At the same time, Mann, who is pessimistic about the NBA season starting before the start of 2012, said the NBA is a tough sell domestically at this time.
"I hate to say this but if you're a brand manager in the U.S., tying in with any NBA athlete probably is not the smartest marketing decision right now," he said.
Although those who deal with Rose on a daily basis know he is not the same shy kid who entered the league as a 19-year-old three years ago, his humble manner may not continue to translate in a competitive marketplace.
Rich Honack, marketing professor at Northwestern's Kellogg School of Management, said as appealing as Rose is commercially, he still needs more experience before the camera.
"There's a lot Jordan-esque about him," Honack said, "but what he doesn't have is Michael's smile. Michael didn't have to say a word, he just had to smile, and Derrick needs to work on that, on a connection with the people. He's such a good basketball player and so humble, but if you want to make more money and have more endorsements, you have to be careful not to be too humble."
For adidas, the combination of the unassuming Rose and the gregarious Dwight Howard works well.
"He's definitely starting to come out of his shell," Norman said of Rose, "and the vibe he gives comes off more as brotherly. People like him, they like to watch him. What's not to like?"
Adidas and Powerade are all in the process of strategizing new campaigns centered around Rose, with the tone and message a critical part of the process. But the companies, who, along with Chicago-based Wilson, make up three of Rose's biggest endorsements, all responded to the MVP award last spring. Wilson released a limited edition basketball, adidas had an MVP tribute commercial, and Powerade aired a congratulatory TV ad, a Chicago billboard and a pledge to donate $25 for every point he score in the playoffs, (which came out to their minimum promise of $15,000) to restore the basketball courts at Murray Park, where Rose grew up playing in his old West Englewood neighborhood.
Adidas is also designing a new shoe with plenty of input from Rose.
"And that's not typical [of most athletes]. Derrick really knows what he wants in a product and he has a unique style," Norman said, describing an "upscale, Gucci-esque material."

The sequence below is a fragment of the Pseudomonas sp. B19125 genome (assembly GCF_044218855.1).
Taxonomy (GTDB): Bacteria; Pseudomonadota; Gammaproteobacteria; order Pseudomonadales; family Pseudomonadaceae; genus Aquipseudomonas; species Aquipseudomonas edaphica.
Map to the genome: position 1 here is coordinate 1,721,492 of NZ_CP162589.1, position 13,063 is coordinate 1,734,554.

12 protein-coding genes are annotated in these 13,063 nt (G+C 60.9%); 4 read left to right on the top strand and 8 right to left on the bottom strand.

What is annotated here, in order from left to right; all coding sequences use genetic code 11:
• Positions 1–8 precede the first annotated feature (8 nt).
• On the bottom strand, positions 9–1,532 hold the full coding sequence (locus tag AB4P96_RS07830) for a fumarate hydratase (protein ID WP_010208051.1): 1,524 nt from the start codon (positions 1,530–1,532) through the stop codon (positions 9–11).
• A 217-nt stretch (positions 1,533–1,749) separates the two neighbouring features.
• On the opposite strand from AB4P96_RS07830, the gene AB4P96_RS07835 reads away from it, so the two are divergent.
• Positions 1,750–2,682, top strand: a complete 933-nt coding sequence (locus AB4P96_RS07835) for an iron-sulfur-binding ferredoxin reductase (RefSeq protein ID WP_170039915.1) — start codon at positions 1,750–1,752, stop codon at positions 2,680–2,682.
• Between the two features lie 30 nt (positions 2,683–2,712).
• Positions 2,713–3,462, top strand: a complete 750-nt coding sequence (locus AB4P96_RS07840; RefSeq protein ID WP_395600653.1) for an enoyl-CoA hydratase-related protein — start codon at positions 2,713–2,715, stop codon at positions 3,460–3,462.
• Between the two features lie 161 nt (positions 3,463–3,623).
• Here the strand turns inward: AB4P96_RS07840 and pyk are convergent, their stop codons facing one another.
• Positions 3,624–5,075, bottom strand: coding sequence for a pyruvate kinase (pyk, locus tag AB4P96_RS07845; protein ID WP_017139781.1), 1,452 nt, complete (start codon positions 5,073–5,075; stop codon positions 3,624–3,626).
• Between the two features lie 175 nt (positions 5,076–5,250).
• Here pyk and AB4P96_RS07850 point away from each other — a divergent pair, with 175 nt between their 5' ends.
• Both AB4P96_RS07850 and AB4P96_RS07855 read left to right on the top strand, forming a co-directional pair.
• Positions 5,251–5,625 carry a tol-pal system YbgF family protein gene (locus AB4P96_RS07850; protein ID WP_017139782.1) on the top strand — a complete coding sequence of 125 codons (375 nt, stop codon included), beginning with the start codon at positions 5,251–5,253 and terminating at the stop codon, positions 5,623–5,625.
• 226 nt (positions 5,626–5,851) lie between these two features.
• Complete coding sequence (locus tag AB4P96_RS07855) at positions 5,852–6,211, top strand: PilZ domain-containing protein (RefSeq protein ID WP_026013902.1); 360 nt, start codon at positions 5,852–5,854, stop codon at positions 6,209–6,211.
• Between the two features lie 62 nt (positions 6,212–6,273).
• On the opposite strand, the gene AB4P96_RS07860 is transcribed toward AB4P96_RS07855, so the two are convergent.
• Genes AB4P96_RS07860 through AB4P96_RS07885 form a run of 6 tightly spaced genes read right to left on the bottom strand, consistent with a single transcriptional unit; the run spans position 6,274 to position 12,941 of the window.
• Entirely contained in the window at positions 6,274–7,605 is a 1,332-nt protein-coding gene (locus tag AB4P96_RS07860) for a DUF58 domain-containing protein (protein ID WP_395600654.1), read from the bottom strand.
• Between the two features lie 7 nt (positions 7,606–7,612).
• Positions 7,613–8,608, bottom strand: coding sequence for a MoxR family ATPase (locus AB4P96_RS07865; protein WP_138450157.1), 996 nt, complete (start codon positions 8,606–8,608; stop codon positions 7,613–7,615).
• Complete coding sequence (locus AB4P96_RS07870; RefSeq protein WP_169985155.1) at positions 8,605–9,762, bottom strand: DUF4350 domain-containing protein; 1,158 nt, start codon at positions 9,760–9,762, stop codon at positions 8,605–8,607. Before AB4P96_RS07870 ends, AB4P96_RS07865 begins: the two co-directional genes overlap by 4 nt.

"It's his style off the court, and he's adamant that he really wants a product a kid can wear on and off the court, so he doesn't have to wear two different pairs of shoes."
In the meantime, as the NBA lockout drags on, expect more players to try to establish a presence in Asia. Nike, which counts Bryant among its major clients, reportedly spends more than 50 percent of its marketing budget in China.
And Bryant is a major star in China who had a reality television show there and in 2009 started the Kobe Bryant China Fund to raise money for education, sports and cultural programs for children from China and the U.S.
He also is in the midst of a five-city tour of Asia in which he is promoting Nike and conducting basketball clinics. For Rose, Armstrong said, the emphasis continues to be on his team and his game.
"What he's doing is continuing to hone his craft," Armstrong said. "The formula is very simple. People want to go from A to Z and forget the steps in between. What happens [commercially] is a result of what he does on floor, not the other way around. And he gets that."
Armstrong offered Michael Jordan's enormous branding as an example.
"All of that would have been a sideshow if he hadn't won," he said. "The excellence comes with performing, that's the name of the game."
Melissa Isaacson is a columnist for ESPNChicago.com.